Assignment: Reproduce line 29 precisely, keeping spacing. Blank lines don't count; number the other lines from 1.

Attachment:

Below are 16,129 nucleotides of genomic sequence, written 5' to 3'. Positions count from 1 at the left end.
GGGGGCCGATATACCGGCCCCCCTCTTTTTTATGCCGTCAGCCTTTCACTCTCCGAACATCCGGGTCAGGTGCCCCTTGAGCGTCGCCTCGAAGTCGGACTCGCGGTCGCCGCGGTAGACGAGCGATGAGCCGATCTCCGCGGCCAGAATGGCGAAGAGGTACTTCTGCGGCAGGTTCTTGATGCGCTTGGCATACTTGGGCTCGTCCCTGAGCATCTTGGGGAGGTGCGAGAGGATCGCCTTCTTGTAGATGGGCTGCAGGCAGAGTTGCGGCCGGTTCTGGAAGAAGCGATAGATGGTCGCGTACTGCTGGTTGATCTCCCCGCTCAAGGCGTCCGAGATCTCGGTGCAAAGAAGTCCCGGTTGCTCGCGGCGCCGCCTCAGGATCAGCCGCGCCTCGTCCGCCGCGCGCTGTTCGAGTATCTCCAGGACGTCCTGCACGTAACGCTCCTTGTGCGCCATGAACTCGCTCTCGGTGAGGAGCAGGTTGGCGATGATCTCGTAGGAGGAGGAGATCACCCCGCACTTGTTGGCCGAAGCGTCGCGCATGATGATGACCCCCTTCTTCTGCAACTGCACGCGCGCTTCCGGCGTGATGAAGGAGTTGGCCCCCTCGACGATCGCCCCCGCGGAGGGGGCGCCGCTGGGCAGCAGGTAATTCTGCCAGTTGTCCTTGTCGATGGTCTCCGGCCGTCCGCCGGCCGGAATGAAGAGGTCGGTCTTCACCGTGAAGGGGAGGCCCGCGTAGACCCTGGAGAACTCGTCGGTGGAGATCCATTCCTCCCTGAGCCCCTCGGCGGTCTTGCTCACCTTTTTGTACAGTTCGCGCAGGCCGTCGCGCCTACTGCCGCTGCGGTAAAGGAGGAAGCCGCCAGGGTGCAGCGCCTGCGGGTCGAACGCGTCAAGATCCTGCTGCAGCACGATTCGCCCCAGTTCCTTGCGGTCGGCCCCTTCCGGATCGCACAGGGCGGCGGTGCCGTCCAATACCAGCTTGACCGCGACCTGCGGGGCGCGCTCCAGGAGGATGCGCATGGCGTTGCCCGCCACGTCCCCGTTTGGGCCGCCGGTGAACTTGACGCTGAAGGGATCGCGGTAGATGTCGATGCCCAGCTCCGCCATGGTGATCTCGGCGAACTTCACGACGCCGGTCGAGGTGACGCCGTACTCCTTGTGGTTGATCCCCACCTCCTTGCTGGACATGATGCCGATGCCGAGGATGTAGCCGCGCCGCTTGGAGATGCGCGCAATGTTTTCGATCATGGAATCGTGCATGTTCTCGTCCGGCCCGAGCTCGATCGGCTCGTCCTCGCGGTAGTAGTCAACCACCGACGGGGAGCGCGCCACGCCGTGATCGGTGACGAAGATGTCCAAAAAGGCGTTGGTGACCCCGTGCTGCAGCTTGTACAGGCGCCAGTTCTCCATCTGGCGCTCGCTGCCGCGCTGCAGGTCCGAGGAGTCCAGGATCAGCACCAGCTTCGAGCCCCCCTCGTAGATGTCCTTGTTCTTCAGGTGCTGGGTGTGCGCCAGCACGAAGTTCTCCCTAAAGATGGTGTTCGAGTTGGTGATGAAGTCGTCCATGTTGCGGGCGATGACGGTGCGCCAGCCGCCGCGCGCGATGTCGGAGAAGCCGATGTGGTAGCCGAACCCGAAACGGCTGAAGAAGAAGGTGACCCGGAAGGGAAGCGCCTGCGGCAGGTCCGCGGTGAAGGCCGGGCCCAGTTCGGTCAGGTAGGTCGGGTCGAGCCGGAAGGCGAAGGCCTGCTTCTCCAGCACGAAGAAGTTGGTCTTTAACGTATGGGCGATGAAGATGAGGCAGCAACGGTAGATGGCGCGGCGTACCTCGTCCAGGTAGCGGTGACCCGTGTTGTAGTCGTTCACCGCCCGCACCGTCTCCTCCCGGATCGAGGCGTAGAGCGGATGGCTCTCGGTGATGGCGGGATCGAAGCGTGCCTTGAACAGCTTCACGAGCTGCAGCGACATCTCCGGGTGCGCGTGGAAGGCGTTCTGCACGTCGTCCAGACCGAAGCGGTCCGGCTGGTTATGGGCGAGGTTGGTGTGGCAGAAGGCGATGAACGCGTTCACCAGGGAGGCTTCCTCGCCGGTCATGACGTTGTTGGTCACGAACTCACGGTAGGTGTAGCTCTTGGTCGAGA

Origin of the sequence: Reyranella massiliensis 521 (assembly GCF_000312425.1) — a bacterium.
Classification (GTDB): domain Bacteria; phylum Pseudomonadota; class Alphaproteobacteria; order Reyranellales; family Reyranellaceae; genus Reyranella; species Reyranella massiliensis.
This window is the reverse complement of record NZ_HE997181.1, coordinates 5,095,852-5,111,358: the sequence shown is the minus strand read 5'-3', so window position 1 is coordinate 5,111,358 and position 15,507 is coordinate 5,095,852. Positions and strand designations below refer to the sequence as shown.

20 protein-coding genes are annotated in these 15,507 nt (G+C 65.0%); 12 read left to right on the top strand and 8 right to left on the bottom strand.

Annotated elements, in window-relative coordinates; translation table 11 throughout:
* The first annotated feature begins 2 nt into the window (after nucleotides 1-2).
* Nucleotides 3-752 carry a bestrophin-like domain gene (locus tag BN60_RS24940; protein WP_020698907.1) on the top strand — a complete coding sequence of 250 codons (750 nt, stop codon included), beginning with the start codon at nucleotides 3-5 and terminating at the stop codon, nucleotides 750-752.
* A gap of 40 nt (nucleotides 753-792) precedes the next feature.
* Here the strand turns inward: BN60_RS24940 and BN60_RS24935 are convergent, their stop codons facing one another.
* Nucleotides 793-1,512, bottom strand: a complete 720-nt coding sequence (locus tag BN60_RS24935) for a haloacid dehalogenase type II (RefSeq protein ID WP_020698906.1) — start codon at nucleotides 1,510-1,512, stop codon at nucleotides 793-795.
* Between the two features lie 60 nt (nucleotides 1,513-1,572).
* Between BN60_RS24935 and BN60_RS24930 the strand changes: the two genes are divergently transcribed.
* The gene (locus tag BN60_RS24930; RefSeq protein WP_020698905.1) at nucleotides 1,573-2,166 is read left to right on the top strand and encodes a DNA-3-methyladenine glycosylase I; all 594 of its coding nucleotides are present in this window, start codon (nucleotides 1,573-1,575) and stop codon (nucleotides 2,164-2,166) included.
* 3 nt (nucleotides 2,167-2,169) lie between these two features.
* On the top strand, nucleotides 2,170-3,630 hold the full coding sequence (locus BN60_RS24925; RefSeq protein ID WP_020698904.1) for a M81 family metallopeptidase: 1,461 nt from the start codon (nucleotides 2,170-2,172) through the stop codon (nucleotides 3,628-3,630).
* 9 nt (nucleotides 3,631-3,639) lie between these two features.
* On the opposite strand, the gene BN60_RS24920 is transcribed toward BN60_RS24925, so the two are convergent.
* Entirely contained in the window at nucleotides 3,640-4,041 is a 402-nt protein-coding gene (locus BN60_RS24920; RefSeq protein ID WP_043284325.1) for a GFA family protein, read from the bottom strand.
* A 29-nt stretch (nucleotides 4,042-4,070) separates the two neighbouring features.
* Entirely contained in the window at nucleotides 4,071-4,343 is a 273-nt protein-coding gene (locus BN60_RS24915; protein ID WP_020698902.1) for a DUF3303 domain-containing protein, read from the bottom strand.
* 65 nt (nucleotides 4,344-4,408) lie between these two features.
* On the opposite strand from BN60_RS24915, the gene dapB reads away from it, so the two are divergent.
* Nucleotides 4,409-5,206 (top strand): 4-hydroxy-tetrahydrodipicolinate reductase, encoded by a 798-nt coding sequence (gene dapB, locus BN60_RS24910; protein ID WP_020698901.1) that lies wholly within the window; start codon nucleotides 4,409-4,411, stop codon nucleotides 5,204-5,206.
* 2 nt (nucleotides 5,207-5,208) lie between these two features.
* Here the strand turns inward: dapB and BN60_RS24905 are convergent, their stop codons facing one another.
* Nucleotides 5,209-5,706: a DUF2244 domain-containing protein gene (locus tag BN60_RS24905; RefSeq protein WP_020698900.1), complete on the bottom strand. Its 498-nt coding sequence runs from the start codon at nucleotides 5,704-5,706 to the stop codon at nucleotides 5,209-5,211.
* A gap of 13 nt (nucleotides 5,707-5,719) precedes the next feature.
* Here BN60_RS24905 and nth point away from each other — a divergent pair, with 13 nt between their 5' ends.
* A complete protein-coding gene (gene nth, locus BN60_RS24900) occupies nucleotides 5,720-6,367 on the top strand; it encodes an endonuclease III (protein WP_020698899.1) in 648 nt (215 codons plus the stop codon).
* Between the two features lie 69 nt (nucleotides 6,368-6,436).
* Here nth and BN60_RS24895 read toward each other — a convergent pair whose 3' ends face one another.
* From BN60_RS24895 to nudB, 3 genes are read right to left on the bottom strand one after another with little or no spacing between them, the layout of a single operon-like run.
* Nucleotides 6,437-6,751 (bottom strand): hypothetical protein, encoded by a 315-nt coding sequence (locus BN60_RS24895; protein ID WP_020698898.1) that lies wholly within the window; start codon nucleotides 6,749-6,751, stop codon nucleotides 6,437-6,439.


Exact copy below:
* A gap of 13 nt (nucleotides 5,707-5,719) precedes the next feature.